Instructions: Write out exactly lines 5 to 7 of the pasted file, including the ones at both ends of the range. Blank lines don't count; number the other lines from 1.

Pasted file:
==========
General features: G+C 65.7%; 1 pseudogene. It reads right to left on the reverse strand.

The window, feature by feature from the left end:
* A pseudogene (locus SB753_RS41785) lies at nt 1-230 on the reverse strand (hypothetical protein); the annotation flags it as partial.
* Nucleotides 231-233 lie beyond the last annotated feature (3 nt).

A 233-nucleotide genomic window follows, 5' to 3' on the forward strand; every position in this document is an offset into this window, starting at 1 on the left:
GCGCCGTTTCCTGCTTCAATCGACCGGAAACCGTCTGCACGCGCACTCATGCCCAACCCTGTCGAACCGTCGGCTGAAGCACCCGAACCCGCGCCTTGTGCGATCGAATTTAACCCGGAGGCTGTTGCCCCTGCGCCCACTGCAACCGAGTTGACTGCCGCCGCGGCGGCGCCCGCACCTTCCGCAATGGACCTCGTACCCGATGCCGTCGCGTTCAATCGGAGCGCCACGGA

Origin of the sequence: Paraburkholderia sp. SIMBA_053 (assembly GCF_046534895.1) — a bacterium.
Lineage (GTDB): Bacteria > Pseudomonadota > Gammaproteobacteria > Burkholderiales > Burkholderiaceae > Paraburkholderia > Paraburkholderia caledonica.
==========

A 233-nucleotide genomic window follows, 5' to 3' on the forward strand; every position in this document is an offset into this window, starting at 1 on the left:
GCGCCGTTTCCTGCTTCAATCGACCGGAAACCGTCTGCACGCGCACTCATGCCCAACCCTGTCGAACCGTCGGCTGAAGCACCCGAACCCGCGCCTTGTGCGATCGAATTTAACCCGGAGGCTGTTGCCCCTGCGCCCACTGCAACCGAGTTGACTGCCGCCGCGGCGGCGCCCGCACCTTCCGCAATGGACCTCGTACCCGATGCCGTCGCGTTCAATCGGAGCGCCACGGA

Origin of the sequence: Paraburkholderia sp. SIMBA_053 (assembly GCF_046534895.1) — a bacterium.